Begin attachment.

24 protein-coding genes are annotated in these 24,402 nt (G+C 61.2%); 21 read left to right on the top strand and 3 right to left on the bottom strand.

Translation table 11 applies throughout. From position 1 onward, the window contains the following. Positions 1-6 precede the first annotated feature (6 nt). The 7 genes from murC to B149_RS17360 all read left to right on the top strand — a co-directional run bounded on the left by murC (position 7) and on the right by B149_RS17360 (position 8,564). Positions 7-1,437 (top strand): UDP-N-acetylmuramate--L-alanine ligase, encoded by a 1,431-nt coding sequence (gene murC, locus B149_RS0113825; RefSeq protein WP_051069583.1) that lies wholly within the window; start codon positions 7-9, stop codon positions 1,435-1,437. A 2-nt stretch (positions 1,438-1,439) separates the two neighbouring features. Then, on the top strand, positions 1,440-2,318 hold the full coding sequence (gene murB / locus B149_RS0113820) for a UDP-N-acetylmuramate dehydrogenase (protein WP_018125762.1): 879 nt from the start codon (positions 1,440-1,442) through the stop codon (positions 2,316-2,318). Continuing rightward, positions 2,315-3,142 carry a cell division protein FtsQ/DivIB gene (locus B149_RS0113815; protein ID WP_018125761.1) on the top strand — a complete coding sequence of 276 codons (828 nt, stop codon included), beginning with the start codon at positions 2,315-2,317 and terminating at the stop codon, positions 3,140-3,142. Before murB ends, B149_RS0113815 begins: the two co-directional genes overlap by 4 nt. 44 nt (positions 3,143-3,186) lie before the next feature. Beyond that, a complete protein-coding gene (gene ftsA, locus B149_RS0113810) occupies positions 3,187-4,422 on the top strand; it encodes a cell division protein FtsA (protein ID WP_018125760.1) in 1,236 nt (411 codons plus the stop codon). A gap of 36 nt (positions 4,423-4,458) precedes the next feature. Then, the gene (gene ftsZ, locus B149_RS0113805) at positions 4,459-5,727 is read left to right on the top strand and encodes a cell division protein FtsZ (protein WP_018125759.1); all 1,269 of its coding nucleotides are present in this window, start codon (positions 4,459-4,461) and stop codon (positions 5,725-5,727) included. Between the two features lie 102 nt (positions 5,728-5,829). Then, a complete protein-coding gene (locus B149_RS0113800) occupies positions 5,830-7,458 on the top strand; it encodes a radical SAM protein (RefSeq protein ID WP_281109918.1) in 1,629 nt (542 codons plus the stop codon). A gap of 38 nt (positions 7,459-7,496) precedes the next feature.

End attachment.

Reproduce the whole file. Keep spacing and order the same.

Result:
24 protein-coding genes are annotated in these 24,402 nt (G+C 61.2%); 21 read left to right on the top strand and 3 right to left on the bottom strand.

Translation table 11 applies throughout. From position 1 onward, the window contains the following. Positions 1-6 precede the first annotated feature (6 nt). The 7 genes from murC to B149_RS17360 all read left to right on the top strand — a co-directional run bounded on the left by murC (position 7) and on the right by B149_RS17360 (position 8,564). Positions 7-1,437 (top strand): UDP-N-acetylmuramate--L-alanine ligase, encoded by a 1,431-nt coding sequence (gene murC, locus B149_RS0113825; RefSeq protein WP_051069583.1) that lies wholly within the window; start codon positions 7-9, stop codon positions 1,435-1,437. A 2-nt stretch (positions 1,438-1,439) separates the two neighbouring features. Then, on the top strand, positions 1,440-2,318 hold the full coding sequence (gene murB / locus B149_RS0113820) for a UDP-N-acetylmuramate dehydrogenase (protein WP_018125762.1): 879 nt from the start codon (positions 1,440-1,442) through the stop codon (positions 2,316-2,318). Continuing rightward, positions 2,315-3,142 carry a cell division protein FtsQ/DivIB gene (locus B149_RS0113815; protein ID WP_018125761.1) on the top strand — a complete coding sequence of 276 codons (828 nt, stop codon included), beginning with the start codon at positions 2,315-2,317 and terminating at the stop codon, positions 3,140-3,142. Before murB ends, B149_RS0113815 begins: the two co-directional genes overlap by 4 nt. 44 nt (positions 3,143-3,186) lie before the next feature. Beyond that, a complete protein-coding gene (gene ftsA, locus B149_RS0113810) occupies positions 3,187-4,422 on the top strand; it encodes a cell division protein FtsA (protein ID WP_018125760.1) in 1,236 nt (411 codons plus the stop codon). A gap of 36 nt (positions 4,423-4,458) precedes the next feature. Then, the gene (gene ftsZ, locus B149_RS0113805) at positions 4,459-5,727 is read left to right on the top strand and encodes a cell division protein FtsZ (protein WP_018125759.1); all 1,269 of its coding nucleotides are present in this window, start codon (positions 4,459-4,461) and stop codon (positions 5,725-5,727) included. Between the two features lie 102 nt (positions 5,728-5,829). Then, a complete protein-coding gene (locus B149_RS0113800) occupies positions 5,830-7,458 on the top strand; it encodes a radical SAM protein (RefSeq protein ID WP_281109918.1) in 1,629 nt (542 codons plus the stop codon). A gap of 38 nt (positions 7,459-7,496) precedes the next feature.